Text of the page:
With the offseason rolling (or stumbling or speeding, depending on the news report) along the way it has been, pretty much every second of every early game, both preseason and regular season, will be under minute observation by fans and media.
If they are paying attention, they'll know that one early game will set the tone for the Detroit Lions' whole season.
No, not the St. Louis Rams.
Week 2 against the San Francisco 49ers is the most critical game of the season.
As I've written before, the Lions have some tough road games this season. It's critical that they set the tone early on the road. The San Francisco 49ers are an incredibly tough defense, and while the offense isn't quite as good as Alex Smith thinks, it plays well enough to be a danger.
Going into San Francisco isn't as easy a trip as it once was, and last year, the Lions lost to this same Niners team—at home.
The Lions jumped out to an early lead in the first quarter off of a field goal and a Matt Stafford touchdown to tight end Brandon Pettigrew.
After that, it was all 49ers. While the offense was able to move down the field frequently, it was unable to get close enough to score points on a regular basis.
The Niners did a fantastic job of keeping Calvin Johnson out of the end zone, forcing Stafford to spread the ball around to several players, often on shorter routes. Nate Burleson and Titus Young were largely contained, though Burleson had a short touchdown late.
Burleson was targeted 10 times but just couldn't overcome the coverage. Young was only targeted five times, catching just one ball.
The Lions and Stafford have to do a better job of getting these two guys, in particular, the ball.
Part of the problem, and the reason why Stafford didn't go long a ton and didn't have much success when he did, was that the 49ers had good coverage from their linebackers, which allowed their safeties to hang back and support whichever corner needed it.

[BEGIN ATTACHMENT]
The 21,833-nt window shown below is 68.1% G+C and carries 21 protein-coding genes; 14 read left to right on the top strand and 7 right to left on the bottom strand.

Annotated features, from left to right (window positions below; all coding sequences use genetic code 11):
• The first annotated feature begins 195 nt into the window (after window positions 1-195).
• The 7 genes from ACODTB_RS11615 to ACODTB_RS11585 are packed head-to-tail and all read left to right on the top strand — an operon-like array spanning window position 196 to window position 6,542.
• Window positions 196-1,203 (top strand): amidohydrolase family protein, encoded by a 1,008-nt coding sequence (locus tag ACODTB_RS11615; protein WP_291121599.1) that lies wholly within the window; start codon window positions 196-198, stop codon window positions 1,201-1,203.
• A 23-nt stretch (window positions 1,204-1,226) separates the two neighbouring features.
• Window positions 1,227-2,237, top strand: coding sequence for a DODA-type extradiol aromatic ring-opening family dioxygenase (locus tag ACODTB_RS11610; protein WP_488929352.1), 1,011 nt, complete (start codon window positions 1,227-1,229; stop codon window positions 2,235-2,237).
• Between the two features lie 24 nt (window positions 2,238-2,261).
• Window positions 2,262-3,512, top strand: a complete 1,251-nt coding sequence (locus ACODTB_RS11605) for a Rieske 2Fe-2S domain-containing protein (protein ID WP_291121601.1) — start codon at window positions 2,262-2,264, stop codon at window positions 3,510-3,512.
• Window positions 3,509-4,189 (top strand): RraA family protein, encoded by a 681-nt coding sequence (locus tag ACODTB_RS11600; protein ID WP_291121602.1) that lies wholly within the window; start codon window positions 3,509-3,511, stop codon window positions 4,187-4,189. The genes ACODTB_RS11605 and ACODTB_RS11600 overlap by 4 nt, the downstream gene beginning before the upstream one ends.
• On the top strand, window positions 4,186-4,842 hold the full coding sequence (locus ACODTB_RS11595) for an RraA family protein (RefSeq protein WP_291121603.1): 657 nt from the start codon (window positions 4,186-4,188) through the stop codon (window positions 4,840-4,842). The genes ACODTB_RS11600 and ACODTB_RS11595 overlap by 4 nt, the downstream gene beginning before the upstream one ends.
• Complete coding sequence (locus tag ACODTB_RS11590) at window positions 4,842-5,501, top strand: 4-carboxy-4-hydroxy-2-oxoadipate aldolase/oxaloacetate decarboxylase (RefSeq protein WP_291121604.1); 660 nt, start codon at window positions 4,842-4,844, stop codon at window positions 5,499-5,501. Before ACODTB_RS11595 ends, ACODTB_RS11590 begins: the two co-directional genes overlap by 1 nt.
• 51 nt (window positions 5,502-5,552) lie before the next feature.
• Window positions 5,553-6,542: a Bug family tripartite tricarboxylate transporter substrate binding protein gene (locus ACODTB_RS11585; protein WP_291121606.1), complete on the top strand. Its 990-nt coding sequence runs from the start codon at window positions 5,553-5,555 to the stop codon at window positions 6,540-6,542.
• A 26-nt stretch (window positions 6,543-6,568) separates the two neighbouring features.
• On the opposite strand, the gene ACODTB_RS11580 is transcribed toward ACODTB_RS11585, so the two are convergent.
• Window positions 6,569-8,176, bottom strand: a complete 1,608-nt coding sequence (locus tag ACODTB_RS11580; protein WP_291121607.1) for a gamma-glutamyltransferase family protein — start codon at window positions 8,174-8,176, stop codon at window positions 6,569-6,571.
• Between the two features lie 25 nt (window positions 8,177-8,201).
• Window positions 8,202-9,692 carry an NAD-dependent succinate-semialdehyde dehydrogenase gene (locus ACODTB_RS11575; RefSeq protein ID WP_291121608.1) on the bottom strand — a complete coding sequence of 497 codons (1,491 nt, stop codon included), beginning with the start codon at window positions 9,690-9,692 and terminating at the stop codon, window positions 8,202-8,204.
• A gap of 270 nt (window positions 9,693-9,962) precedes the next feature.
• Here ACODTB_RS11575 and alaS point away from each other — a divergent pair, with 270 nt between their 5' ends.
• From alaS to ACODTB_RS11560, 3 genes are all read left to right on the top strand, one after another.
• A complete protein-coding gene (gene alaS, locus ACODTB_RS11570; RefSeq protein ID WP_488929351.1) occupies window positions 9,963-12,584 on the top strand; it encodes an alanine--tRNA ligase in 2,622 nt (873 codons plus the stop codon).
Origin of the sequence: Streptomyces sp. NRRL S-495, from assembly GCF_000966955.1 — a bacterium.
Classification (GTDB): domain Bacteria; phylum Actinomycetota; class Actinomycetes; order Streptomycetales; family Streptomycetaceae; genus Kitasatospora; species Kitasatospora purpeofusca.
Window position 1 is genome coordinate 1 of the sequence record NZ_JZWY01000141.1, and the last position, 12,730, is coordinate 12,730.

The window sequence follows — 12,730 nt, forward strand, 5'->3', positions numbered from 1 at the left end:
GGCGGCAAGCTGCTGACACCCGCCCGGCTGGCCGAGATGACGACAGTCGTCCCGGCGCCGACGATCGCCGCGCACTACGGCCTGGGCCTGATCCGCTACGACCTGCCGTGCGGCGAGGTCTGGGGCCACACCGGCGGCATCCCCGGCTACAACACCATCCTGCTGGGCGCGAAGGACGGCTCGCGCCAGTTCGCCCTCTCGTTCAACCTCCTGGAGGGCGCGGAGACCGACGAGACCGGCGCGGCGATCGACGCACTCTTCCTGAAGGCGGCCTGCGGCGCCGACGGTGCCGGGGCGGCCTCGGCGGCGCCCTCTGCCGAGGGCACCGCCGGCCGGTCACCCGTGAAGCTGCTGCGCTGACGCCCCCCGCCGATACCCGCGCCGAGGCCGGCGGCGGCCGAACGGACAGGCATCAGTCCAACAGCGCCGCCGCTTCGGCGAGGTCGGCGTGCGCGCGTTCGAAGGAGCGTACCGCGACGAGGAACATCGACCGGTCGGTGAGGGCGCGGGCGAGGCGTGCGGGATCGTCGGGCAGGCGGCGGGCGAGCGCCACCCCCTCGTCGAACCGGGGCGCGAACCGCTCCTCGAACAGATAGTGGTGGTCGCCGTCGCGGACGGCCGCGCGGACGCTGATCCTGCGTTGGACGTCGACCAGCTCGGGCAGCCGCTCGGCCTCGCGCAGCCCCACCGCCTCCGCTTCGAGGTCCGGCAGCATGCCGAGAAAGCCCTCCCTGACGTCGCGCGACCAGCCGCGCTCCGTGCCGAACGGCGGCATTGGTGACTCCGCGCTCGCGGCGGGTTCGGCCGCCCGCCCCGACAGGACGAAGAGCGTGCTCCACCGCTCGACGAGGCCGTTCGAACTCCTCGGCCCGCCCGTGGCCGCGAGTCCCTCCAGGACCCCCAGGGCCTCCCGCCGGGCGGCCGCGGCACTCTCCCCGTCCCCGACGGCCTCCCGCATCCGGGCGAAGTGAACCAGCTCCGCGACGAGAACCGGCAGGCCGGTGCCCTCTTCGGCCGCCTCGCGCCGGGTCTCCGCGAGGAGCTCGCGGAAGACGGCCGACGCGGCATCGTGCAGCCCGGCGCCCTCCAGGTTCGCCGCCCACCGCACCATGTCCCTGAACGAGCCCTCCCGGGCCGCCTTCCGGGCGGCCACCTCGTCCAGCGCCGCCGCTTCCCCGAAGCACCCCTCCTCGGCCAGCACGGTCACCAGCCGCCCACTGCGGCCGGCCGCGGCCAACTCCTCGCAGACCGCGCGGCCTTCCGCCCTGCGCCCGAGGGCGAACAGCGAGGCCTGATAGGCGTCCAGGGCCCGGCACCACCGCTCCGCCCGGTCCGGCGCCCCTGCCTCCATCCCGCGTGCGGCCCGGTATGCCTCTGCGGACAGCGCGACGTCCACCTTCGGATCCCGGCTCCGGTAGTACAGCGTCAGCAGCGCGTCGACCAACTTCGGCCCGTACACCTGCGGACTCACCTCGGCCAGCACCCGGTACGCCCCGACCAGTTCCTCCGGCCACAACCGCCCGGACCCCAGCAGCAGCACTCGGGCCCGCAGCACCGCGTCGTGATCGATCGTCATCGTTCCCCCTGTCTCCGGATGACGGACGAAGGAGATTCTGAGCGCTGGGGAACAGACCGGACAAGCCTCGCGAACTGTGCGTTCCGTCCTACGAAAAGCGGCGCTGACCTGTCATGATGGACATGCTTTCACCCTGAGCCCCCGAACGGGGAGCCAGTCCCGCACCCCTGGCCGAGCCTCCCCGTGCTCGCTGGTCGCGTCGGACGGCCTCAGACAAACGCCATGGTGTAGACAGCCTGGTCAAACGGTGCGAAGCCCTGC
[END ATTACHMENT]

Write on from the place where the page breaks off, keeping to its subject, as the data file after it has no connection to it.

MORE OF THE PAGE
The safety help over the top made it very difficult to complete passes long, so Stafford dumped a lot of passes short, where they would be complete but instantly stopped by the San Francisco linebackers.
This is also why Jahvid Best had so many receptions, and Pettigrew ended up with eight catches.
The Lions can counter this in two ways. One, run the ball more effectively. If Mikel Leshoure and Jahvid Best can gain yards on the ground, the 49ers will have to have their linebackers focus on stopping the run, which will open up the middle of the field.
The safeties will then have to cover some of that space, putting at least one of Johnson, Burleson and Young in straight man coverage.
Of course, if they have to pick their poison, a defense will double Johnson, which means making them pay with Burleson or Young.
The other thing the Lions have to do is stop the run.
Alex Smith will dink and dunk his way down the field, but the true force in this offense will always be Frank Gore, who blew the Lions defense up to the tune of 141 yards and a touchdown.
Stop the run, and you make things very hard on this offense.
The 49ers took advantage of the Lions' tendency to play with a lot of guys up on the line and were able to have their offensive line block in such a way that allowed Gore multiple choices and, in turn, made the front seven (in some cases, front eight or nine) hesitate.
If you hesitate against Gore, you've lost.
Gore was able to break off several big runs in part because the front seven was unable to plug all the holes and gaps San Francisco created, as well as because there was little support in the secondary to catch Gore if he broke through to the second level.
Playing their safeties and corners up cost the Lions a few big gains.
The Lions will come into their game against the 49ers this year with a healthy backfield and some new tools on defense.
A win on the road early in the season is important to set the tone for trips that include some tough venues like Philadelphia's Lincoln Financial Field, along with the usual suspects in Soldier Field, Lambeau and the Metrodome.
After the San Francisco game, the Lions have five out of the next seven games on the road. So out of the first nine games, six are on the road.
That's a long road trip. The Lions cannot afford to lose too many games on it.
They have to get it off on the right foot—and that's with a win in the City by the Bay.
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